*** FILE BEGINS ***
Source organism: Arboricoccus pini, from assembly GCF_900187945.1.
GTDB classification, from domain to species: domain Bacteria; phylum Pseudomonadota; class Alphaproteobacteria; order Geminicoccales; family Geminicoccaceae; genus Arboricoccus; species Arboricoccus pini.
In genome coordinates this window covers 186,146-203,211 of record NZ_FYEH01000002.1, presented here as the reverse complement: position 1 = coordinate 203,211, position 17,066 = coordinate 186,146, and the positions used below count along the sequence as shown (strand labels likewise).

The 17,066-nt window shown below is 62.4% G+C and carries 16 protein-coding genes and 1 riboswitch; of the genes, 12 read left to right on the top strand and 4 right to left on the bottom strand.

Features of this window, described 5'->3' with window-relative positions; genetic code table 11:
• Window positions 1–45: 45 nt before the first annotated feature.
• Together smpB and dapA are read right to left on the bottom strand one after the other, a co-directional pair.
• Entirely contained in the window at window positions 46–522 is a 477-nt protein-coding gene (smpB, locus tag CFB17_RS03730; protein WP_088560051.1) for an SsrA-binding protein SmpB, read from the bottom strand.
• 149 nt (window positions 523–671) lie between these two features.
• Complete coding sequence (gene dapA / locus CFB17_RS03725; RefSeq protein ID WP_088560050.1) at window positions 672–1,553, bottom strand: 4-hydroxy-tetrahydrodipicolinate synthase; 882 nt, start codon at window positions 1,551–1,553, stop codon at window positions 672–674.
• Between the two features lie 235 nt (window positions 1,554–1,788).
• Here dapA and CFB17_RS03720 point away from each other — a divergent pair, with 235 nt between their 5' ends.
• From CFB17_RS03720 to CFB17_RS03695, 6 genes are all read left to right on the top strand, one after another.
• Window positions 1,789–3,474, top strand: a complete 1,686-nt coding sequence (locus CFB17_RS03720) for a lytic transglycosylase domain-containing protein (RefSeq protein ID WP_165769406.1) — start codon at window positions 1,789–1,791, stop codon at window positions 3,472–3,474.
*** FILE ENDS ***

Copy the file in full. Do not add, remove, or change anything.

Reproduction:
Source organism: Arboricoccus pini, from assembly GCF_900187945.1.
GTDB classification, from domain to species: domain Bacteria; phylum Pseudomonadota; class Alphaproteobacteria; order Geminicoccales; family Geminicoccaceae; genus Arboricoccus; species Arboricoccus pini.
In genome coordinates this window covers 186,146-203,211 of record NZ_FYEH01000002.1, presented here as the reverse complement: position 1 = coordinate 203,211, position 17,066 = coordinate 186,146, and the positions used below count along the sequence as shown (strand labels likewise).

The 17,066-nt window shown below is 62.4% G+C and carries 16 protein-coding genes and 1 riboswitch; of the genes, 12 read left to right on the top strand and 4 right to left on the bottom strand.

Features of this window, described 5'->3' with window-relative positions; genetic code table 11:
• Window positions 1–45: 45 nt before the first annotated feature.
• Together smpB and dapA are read right to left on the bottom strand one after the other, a co-directional pair.
• Entirely contained in the window at window positions 46–522 is a 477-nt protein-coding gene (smpB, locus tag CFB17_RS03730; protein WP_088560051.1) for an SsrA-binding protein SmpB, read from the bottom strand.
• 149 nt (window positions 523–671) lie between these two features.
• Complete coding sequence (gene dapA / locus CFB17_RS03725; RefSeq protein ID WP_088560050.1) at window positions 672–1,553, bottom strand: 4-hydroxy-tetrahydrodipicolinate synthase; 882 nt, start codon at window positions 1,551–1,553, stop codon at window positions 672–674.
• Between the two features lie 235 nt (window positions 1,554–1,788).
• Here dapA and CFB17_RS03720 point away from each other — a divergent pair, with 235 nt between their 5' ends.
• From CFB17_RS03720 to CFB17_RS03695, 6 genes are all read left to right on the top strand, one after another.
• Window positions 1,789–3,474, top strand: a complete 1,686-nt coding sequence (locus CFB17_RS03720) for a lytic transglycosylase domain-containing protein (RefSeq protein ID WP_165769406.1) — start codon at window positions 1,789–1,791, stop codon at window positions 3,472–3,474.